Leukemia - Chronic T-Cell Lymphocytic: Statistics

Approved by the Cancer.Net Editorial Board, 08/2016

ON THIS PAGE: You will find information about how many people are diagnosed with leukemia each year. You will also learn some general information on surviving the disease. Remember, survival rates depend on several factors. To see other pages, use the menu.

This year, an estimated 60,140 people of all ages (34,090 men and boys and 26,050 women and girls) in the United States will be diagnosed with leukemia. Of these, an estimated 18,960 people (10,830 males and 8,130 females) will be diagnosed with CLL.

It is estimated that 4,660 deaths (2,880 males and 1,780 females) from CLL will occur this year. T-cell leukemia is rare, and the number of people diagnosed each year is much lower. Doctors cannot say for sure how long anyone will live with T-cell leukemia.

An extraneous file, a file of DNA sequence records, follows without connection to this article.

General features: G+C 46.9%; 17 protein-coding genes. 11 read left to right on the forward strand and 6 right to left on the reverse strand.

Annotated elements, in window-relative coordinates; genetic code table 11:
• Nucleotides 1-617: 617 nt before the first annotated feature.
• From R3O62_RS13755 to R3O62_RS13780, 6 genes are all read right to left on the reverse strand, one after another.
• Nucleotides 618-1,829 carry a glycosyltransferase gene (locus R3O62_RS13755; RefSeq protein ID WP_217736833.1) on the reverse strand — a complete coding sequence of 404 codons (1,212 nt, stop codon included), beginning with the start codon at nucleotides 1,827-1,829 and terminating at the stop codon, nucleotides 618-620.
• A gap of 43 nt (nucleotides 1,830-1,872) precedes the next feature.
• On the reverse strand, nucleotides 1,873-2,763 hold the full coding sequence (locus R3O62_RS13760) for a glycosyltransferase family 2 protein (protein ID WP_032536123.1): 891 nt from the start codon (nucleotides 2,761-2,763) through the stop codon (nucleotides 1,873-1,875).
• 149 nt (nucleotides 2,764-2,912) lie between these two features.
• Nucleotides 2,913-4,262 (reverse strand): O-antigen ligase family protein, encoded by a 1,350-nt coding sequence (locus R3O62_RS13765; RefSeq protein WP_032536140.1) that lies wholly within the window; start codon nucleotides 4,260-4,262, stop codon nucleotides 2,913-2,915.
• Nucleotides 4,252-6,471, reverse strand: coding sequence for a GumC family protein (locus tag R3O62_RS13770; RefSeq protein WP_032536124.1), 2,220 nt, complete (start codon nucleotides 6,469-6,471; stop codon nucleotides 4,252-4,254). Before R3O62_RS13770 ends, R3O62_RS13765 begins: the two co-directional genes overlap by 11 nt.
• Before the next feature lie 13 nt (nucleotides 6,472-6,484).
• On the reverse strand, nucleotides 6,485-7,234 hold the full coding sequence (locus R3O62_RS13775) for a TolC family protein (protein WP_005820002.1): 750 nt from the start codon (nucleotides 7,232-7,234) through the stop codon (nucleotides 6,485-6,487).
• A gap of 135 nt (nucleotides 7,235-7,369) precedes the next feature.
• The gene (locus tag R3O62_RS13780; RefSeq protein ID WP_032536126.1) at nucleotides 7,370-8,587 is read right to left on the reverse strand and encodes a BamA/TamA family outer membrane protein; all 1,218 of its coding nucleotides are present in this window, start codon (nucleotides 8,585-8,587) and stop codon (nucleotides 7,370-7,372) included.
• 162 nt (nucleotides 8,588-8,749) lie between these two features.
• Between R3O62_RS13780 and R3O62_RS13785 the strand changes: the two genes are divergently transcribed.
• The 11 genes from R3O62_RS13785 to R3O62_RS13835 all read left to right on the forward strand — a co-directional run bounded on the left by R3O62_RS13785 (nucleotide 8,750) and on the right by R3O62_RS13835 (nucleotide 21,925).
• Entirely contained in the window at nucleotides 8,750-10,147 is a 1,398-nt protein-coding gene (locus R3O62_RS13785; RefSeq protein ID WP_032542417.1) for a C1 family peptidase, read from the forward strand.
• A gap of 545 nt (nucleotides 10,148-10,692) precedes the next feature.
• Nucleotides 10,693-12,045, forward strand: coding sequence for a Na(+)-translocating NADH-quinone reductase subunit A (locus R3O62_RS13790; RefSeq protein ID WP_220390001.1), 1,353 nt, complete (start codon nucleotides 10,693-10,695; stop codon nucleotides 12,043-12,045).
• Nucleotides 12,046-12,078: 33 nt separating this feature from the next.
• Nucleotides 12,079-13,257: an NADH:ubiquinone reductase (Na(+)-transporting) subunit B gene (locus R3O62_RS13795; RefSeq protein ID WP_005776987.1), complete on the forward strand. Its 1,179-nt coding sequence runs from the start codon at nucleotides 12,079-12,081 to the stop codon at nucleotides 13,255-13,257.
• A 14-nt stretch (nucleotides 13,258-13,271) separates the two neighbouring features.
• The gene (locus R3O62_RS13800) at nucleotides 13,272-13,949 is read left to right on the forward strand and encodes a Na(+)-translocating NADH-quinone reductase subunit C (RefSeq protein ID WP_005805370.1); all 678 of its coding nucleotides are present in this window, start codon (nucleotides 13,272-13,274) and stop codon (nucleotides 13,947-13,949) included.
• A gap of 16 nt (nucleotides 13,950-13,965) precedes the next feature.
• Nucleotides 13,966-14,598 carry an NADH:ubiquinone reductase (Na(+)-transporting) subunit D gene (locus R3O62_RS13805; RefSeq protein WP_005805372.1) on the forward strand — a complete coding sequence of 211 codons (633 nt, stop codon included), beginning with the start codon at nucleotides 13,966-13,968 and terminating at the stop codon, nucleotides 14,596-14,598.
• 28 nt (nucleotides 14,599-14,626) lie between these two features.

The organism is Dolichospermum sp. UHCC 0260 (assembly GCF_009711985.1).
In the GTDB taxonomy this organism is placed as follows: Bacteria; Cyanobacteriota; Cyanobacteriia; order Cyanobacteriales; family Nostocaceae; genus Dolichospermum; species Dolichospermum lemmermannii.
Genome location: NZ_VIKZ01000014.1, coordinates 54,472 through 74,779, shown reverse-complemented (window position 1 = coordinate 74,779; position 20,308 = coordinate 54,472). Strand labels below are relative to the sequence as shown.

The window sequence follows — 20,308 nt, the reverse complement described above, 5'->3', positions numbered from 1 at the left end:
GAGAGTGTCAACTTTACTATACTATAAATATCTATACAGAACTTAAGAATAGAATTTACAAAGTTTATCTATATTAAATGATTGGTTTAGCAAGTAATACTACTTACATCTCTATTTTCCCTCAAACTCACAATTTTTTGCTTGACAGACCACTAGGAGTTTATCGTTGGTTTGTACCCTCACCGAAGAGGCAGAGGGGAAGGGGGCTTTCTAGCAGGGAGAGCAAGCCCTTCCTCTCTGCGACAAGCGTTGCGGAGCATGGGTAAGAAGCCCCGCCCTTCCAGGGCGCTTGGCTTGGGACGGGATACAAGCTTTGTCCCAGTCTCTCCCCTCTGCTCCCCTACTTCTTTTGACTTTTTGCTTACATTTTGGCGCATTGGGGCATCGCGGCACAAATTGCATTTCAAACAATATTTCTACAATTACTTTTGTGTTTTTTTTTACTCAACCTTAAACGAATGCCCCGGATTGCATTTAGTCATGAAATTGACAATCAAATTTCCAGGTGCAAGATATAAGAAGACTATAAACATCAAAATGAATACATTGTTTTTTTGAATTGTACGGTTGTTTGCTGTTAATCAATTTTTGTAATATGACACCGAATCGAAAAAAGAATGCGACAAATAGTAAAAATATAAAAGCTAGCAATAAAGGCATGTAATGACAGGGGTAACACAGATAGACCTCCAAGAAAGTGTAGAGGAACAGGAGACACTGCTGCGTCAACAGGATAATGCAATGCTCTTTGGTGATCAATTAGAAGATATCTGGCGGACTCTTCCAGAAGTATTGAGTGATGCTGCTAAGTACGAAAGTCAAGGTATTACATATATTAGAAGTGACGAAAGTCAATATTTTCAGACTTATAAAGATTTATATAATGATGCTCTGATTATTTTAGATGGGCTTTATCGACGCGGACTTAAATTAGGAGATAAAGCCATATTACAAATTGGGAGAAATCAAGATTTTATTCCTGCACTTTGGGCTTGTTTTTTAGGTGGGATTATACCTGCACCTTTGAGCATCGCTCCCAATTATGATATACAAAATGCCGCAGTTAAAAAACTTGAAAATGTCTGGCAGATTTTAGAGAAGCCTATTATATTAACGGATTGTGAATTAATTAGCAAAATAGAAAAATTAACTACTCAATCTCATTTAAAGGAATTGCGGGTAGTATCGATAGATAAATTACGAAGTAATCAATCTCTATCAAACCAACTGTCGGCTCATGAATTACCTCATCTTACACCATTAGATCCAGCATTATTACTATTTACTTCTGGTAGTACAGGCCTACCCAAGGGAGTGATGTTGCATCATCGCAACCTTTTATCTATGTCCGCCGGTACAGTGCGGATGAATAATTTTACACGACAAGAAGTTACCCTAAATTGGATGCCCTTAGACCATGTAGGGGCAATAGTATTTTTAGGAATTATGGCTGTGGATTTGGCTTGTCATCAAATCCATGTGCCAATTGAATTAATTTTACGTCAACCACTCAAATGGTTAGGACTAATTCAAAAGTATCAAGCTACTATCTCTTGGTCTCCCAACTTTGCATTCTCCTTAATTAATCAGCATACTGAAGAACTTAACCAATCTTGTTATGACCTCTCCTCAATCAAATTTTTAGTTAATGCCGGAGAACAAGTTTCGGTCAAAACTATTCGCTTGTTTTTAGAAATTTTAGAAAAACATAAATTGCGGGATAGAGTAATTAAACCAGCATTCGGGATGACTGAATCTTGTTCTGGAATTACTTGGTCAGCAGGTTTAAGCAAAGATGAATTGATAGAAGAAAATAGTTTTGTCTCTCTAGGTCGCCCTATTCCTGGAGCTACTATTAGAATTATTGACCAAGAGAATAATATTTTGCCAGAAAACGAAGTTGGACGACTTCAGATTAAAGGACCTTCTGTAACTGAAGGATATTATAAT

It is important to remember that statistics on how many people survive this type of leukemia are an estimate. The estimate comes from data based on thousands of people with CLL in the United States each year. So, your own risk may be different. Learn more about understanding statistics.

Statistics adapted from the American Cancer Society's publication, Cancer Facts and Figures 2016.

The next section in this guide is Risk Factors. It explains what factors may increase the chance of developing this disease. Or, use the menu to choose another section to continue reading this guide.